Iowa postgame mailbag: Hawkeyes' offense hits new low in Cy-Hawk loss. Now what?

Many thought Iowa's offense couldn't get any worse after its abysmal performance in the season-opening win against South Dakota State.

How they were wrong. 

In the Hawkeyes' 10-7 loss to Iowa State on Saturday, Iowa's offense saw a new low. Now how do the coaches fix the wreckage of this offense? That's the question that matters now.  

Iowa gained less yards than they did last week (150), committed more turnovers (three) and held a significantly shorter time of possession (21:45). The result was a stinging loss to the rival Cyclones, snapping a six-game win streak in the Cy-Hawk series and posting their first loss of the season.

It's early, but if the offense can't play better than this, it puts a low ceiling on what can be accomplished this season. 

The Hawkeyes had a chance at the end Saturday, a 48-yard field goal attempt in the final seconds that could have sent the game to overtime. But that boot went awry (albeit in a downpour). But the real focus isn't on the missed kick. It's on the offense that failed time and again to take advantage of brilliant special teams and defensive play. 

"Stating the obvious, we have work to do, obviously, to move the football," head coach Kirk Ferentz said. "And we're going to have to score points to be successful. That's where our focus goes."  

That brings us to our Week 2 postgame mailbag. As you can imagine the offense takes center stage in this one. Questions about quarterback play, systematic changes and personnel are coming in left and right.

So let's get to it. 

What is Alex Padilla doing in practice that he's not getting an opportunity? 

Leading up to this game, Ferentz has pointed to practice performance and day-to-day evaluations as the reason Spencer Petras remains Iowa's starting quarterback. He doubled down on that philosophy Saturday, stating the coaches have a lot more exposure to what's going on with the players on a daily basis than the outside world. 

But what are the coaches seeing that's not enabling Padilla to make a jump on the depth chart? It's a fair question, but Ferentz didn't exactly say Padilla was doing anything wrong.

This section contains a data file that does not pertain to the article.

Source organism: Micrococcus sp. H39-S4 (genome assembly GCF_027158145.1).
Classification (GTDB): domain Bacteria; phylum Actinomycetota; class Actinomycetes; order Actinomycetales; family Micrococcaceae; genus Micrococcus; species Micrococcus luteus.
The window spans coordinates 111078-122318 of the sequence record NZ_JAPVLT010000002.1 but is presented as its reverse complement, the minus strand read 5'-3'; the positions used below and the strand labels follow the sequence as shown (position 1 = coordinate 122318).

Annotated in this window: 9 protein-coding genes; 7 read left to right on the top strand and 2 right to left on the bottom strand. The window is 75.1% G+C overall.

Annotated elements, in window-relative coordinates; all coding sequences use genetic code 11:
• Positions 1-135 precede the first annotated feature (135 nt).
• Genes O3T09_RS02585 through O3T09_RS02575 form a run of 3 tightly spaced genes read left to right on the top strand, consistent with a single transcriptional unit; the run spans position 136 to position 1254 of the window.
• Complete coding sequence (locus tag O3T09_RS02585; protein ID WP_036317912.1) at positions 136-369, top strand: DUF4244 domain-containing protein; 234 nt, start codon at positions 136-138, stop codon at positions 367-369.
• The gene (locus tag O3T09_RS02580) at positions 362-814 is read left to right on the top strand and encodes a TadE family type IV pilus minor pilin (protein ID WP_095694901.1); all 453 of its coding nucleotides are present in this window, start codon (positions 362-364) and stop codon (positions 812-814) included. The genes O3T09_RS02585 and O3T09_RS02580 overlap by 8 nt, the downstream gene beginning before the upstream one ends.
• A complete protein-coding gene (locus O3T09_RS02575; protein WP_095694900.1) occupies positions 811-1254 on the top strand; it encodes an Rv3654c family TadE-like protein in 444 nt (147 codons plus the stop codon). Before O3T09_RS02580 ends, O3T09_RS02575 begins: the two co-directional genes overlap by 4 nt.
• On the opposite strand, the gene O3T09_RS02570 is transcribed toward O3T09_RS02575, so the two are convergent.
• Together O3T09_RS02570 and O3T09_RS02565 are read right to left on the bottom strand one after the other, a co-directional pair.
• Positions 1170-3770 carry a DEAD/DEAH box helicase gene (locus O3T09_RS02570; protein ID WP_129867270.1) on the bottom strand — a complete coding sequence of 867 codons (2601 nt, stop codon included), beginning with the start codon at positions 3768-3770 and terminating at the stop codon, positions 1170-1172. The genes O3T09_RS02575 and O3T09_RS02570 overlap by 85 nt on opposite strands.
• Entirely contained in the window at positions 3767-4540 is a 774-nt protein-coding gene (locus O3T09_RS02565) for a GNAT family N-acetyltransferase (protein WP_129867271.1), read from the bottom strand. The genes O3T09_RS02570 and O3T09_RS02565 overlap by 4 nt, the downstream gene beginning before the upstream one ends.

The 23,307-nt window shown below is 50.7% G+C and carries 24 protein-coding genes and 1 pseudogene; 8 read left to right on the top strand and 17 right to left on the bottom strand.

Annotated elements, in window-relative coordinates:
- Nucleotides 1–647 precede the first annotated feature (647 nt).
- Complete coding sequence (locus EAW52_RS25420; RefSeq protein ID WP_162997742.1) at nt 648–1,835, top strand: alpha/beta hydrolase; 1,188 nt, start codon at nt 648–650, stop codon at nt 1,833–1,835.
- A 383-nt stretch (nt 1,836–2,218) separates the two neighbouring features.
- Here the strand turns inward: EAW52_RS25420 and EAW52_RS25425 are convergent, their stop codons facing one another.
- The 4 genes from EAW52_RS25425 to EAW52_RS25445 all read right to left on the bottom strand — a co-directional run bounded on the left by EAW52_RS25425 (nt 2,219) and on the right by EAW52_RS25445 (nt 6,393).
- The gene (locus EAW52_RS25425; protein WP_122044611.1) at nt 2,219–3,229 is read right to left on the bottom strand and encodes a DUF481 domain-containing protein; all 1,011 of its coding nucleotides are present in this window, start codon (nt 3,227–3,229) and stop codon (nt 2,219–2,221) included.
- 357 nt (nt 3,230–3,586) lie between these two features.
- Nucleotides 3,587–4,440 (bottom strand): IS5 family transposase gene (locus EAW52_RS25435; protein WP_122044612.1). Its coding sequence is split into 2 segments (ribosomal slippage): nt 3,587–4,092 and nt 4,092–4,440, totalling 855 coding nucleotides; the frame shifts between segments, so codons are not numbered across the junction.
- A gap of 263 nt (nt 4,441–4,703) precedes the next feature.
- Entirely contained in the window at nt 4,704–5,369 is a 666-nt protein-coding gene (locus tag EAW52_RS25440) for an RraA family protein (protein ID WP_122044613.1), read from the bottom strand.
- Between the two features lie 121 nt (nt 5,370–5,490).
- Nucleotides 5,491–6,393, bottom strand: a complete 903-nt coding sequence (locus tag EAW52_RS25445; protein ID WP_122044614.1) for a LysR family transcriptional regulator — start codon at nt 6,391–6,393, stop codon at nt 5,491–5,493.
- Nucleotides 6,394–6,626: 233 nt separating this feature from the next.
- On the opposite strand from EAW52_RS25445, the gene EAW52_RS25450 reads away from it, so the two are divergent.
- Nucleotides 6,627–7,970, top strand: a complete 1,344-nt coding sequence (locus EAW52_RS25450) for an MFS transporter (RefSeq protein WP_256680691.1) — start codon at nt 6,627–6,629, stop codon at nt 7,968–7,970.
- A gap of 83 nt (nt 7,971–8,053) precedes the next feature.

"It's really not that," Ferentz said. "We see them on a daily basis, and this goes back to the spring and last fall, as well. It has been our estimation that Spencer is the starter, and wanted to give him that chance again (Saturday). We're sitting here right now, clearly, we have to do better, and we'll reassess everything this week." 

Ferentz also noted that with evaluating Petras there's not enough support around him to fairly gauge how he's performing. But throughout Saturday's press conference, he made it clear that the offense's performance through two games has been unacceptable. 

What does this all mean?

For now, we can only assume that Petras is the starter until we're told otherwise. The door for a QB change feels more cracked open than it did a week ago, however. It was interesting that he didn't outright confirm that Petras would start next week against Nevada, as he did last Saturday after the South Dakota State win. 

"I didn't say that," Ferentz said when asked if Petras would start next Saturday. "I said (Saturday) he played the whole game. In my judgment, it was the best way to continue through this game, and gave it some (Saturday night), but I felt like it was our best opportunity. We'll reassess everything (Sunday)." 

Quarterback play is one thing, but where does Iowa's entire offense go from here? 

To me, this is the million-dollar question. One, it's relevant to this season but I think there are bigger implications down the line. To some degree, Ferentz has a point about Petras not getting a ton of support; the rush offense is virtually nonexistent and the receiver unit is injured and non-productive as well.